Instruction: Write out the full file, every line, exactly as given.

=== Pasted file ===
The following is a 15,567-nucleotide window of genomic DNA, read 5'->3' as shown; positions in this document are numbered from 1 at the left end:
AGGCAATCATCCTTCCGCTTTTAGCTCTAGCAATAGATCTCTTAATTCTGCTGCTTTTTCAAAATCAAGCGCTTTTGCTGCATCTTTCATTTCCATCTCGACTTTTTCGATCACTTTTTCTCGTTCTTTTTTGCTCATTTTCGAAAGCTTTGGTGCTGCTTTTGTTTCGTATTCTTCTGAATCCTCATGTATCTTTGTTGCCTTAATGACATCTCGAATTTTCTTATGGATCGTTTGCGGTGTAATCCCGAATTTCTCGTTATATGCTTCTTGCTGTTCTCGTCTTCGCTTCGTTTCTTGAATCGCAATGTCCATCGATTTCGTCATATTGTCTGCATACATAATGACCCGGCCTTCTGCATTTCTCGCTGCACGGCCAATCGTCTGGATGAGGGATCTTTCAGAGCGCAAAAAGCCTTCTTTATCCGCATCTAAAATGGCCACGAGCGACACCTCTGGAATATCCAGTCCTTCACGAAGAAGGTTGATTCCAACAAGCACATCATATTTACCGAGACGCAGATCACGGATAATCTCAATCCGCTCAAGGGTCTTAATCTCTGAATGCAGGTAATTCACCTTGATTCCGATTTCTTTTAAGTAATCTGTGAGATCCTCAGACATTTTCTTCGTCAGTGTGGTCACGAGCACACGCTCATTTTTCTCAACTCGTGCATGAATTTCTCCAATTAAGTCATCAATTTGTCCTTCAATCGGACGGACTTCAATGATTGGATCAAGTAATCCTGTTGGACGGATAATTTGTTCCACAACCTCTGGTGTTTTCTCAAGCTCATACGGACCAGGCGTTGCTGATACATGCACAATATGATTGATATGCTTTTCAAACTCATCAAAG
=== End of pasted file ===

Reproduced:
The following is a 15,567-nucleotide window of genomic DNA, read 5'->3' as shown; positions in this document are numbered from 1 at the left end:
AGGCAATCATCCTTCCGCTTTTAGCTCTAGCAATAGATCTCTTAATTCTGCTGCTTTTTCAAAATCAAGCGCTTTTGCTGCATCTTTCATTTCCATCTCGACTTTTTCGATCACTTTTTCTCGTTCTTTTTTGCTCATTTTCGAAAGCTTTGGTGCTGCTTTTGTTTCGTATTCTTCTGAATCCTCATGTATCTTTGTTGCCTTAATGACATCTCGAATTTTCTTATGGATCGTTTGCGGTGTAATCCCGAATTTCTCGTTATATGCTTCTTGCTGTTCTCGTCTTCGCTTCGTTTCTTGAATCGCAATGTCCATCGATTTCGTCATATTGTCTGCATACATAATGACCCGGCCTTCTGCATTTCTCGCTGCACGGCCAATCGTCTGGATGAGGGATCTTTCAGAGCGCAAAAAGCCTTCTTTATCCGCATCTAAAATGGCCACGAGCGACACCTCTGGAATATCCAGTCCTTCACGAAGAAGGTTGATTCCAACAAGCACATCATATTTACCGAGACGCAGATCACGGATAATCTCAATCCGCTCAAGGGTCTTAATCTCTGAATGCAGGTAATTCACCTTGATTCCGATTTCTTTTAAGTAATCTGTGAGATCCTCAGACATTTTCTTCGTCAGTGTGGTCACGAGCACACGCTCATTTTTCTCAACTCGTGCATGAATTTCTCCAATTAAGTCATCAATTTGTCCTTCAATCGGACGGACTTCAATGATTGGATCAAGTAATCCTGTTGGACGGATAATTTGTTCCACAACCTCTGGTGTTTTCTCAAGCTCATACGGACCAGGCGTTGCTGATACATGCACAATATGATTGATATGCTTTTCAAACTCATCAAAG